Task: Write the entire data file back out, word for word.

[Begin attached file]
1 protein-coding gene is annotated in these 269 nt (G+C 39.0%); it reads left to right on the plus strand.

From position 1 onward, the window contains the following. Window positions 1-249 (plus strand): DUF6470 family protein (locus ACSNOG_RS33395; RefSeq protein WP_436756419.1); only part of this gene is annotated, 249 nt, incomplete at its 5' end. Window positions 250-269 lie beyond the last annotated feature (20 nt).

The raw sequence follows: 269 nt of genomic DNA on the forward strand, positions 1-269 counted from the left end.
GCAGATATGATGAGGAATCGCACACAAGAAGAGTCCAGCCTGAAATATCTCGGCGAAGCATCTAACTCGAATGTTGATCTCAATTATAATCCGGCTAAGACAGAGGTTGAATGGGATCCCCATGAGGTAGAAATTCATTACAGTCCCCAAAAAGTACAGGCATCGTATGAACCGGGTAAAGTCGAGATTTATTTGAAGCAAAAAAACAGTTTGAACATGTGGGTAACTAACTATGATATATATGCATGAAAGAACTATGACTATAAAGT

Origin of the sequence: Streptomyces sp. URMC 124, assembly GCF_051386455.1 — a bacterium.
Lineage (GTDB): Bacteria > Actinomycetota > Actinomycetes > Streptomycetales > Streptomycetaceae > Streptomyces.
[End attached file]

1 protein-coding gene is annotated in these 269 nt (G+C 39.0%); it reads left to right on the plus strand.

From position 1 onward, the window contains the following. Window positions 1-249 (plus strand): DUF6470 family protein (locus ACSNOG_RS33395; RefSeq protein WP_436756419.1); only part of this gene is annotated, 249 nt, incomplete at its 5' end. Window positions 250-269 lie beyond the last annotated feature (20 nt).

The raw sequence follows: 269 nt of genomic DNA on the forward strand, positions 1-269 counted from the left end.
GCAGATATGATGAGGAATCGCACACAAGAAGAGTCCAGCCTGAAATATCTCGGCGAAGCATCTAACTCGAATGTTGATCTCAATTATAATCCGGCTAAGACAGAGGTTGAATGGGATCCCCATGAGGTAGAAATTCATTACAGTCCCCAAAAAGTACAGGCATCGTATGAACCGGGTAAAGTCGAGATTTATTTGAAGCAAAAAAACAGTTTGAACATGTGGGTAACTAACTATGATATATATGCATGAAAGAACTATGACTATAAAGT

Origin of the sequence: Streptomyces sp. URMC 124, assembly GCF_051386455.1 — a bacterium.
Lineage (GTDB): Bacteria > Actinomycetota > Actinomycetes > Streptomycetales > Streptomycetaceae > Streptomyces.